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I just got mine today and already had a balanced cable ready to go. They sound excellent out of my Jotunheim/V200/Phonitor Mini. I've never owned a planar before, so I was expecting these hard to drive headphones, but these are super easy to drive. I never have to go higher than 10 o'clock on my amps to get them to a good volume.
I'm curious what a balanced cable is. Thank you!
A balanced cable is a cable that has 2 signal wires and 2 ground wires. You need a 4 Pin XLR amp to drive them.
A balanced setup is like having an amplifier dedicated to each ear.
Hey man, got a front page feature! Tell us more about the sound, when you get a chance ;) I’ve never heard this headphone or the HE-400i/s before.
Really, a lot of headphones are terribly inefficient. There are full sized speakers running loudly on 3W and the Jot can do 7.5W into 16Ohms. Not sure why efficiency is so lacking, but easy to drive is definitely relative.
Relative to a truly difficult to drive planar like the HE6, these are cake. Relative to a Grado, these things are horrible. Without an amp that spews power, these are sort of hard to drive, but the "planars are hard to drive" claim is not true so much as it used to be. With the tech being focused on so much more heavily, it's definitely come closer to your average large dynamic.
With a competent amplifier that can cope with higher end headphones needing weird amounts of power, you should be able to drive a lot of planars fine.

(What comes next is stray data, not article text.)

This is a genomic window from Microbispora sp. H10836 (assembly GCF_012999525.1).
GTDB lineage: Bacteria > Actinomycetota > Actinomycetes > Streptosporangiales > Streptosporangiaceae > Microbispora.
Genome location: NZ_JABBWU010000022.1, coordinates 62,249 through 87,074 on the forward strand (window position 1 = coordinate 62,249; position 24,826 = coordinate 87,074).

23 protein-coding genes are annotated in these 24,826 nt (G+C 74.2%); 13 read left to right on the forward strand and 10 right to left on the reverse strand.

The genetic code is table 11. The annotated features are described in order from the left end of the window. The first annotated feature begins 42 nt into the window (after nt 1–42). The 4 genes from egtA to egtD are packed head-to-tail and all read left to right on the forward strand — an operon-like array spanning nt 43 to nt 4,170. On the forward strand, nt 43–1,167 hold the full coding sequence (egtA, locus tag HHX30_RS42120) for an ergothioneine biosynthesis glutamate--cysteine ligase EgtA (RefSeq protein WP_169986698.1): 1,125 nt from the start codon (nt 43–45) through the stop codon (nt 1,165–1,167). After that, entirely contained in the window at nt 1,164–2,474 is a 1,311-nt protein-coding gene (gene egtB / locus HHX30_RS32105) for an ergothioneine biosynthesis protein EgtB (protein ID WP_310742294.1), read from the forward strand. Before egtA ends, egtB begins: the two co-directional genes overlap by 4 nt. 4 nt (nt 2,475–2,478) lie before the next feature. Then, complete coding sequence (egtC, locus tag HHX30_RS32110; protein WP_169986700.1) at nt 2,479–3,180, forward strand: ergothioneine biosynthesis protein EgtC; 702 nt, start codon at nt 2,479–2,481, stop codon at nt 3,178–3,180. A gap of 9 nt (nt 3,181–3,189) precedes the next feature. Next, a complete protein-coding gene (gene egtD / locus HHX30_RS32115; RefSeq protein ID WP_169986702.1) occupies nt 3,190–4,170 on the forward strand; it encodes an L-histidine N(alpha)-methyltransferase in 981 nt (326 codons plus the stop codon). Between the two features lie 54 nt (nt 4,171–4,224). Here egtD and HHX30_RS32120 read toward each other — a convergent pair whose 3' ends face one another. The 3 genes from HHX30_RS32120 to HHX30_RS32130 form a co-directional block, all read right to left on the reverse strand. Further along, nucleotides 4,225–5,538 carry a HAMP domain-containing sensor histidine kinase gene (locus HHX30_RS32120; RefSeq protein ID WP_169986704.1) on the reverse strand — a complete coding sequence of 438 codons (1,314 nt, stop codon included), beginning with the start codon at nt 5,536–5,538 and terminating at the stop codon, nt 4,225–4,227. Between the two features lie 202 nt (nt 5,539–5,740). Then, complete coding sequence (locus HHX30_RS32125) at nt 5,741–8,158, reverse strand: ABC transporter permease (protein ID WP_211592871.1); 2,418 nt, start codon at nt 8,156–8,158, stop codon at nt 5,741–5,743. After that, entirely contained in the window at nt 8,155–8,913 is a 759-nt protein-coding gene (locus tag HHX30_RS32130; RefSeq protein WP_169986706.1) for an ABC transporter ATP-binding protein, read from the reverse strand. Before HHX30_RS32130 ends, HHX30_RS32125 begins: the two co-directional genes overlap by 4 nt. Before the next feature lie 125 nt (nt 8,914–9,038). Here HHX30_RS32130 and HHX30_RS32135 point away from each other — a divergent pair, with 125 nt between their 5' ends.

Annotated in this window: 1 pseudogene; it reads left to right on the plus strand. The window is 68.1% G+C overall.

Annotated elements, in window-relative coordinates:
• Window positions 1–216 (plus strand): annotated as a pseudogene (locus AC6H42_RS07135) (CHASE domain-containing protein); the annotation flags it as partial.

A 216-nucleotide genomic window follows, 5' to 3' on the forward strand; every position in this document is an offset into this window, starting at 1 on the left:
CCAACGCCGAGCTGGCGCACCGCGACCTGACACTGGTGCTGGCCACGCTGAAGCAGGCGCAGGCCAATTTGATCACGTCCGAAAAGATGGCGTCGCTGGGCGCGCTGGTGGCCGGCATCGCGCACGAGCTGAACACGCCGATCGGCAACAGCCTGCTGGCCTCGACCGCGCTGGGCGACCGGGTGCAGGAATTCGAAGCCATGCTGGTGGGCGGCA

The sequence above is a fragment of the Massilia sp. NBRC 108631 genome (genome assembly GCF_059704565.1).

An "unbalanced" amplifier has an amplifier dedicated to each channel too. You're sharing a ground, not amplification. But, even my 100% independent monoblock amplifiers that don't have any common connections are "unbalanced." My old dual mono power amplifier had 100% independent signal grounds too, still "unbalanced."
You have two amplifiers per channel in "balanced" operation, where "unbalanced" amplifiers only need one. "Balanced" is frankly a dumb name for it. It's differential amplification. You run a signal and an inverted signal simultaneously, which apparently equates to "balanced." The purpose is noise rejection, but some claim it helps sound. It can mean more power than another amp, it can mean lower distortion than another amp, it can sound better than another amp, but none of these are automatically true just because it's used.
Personally, I don't believe it helps, but I have nothing against its use. I just think it's worth knowing what's going on if you decide to go that route.
actually two amps ;) each amp drives half a driver and should cancel the signal out !
Well in a way the HD-4XX sounds kinda like a brighter HD600 with more bass to me. It's bass is well controlled with excellent slam. Treble is more detailed and airy, but is somewhat bright with some of my metal. Nothing too bad though, at least not as bright as my DT990. Midrange is actually nicely detailed though perhaps a tiny bit recessed. Overall is a warmer and bassier HD600 to my ear. Well not exactly like a HD600, but the closest thing I have that sounds like the HE-4XX.
The Phonitor Mini and Jotunheim drive them the best out of my amps though some of them are higher end. The V200 is pretty damn close though. The balanced drive of the Jotunheim delivers a lot more power to the planars and it can be heard. Single ended operation on the Jotunheim is no slouch either in delivering power. The Phonitor Mini is a colder amp but offers a more detailed or analytical sound. I like the more detailed sound but the power of the Jotunheim really makes a difference with the bass on the HE-4XX.
Heck, even my Audio-GD ROC sounds really nice with them, but low end control is a tad lacking. It's not entirely the amps fault though. The HE-4XX may be low impedance and easy to drive, but feeding them more power really makes them shine. The power output of the ROC is't quite enough to make these shine.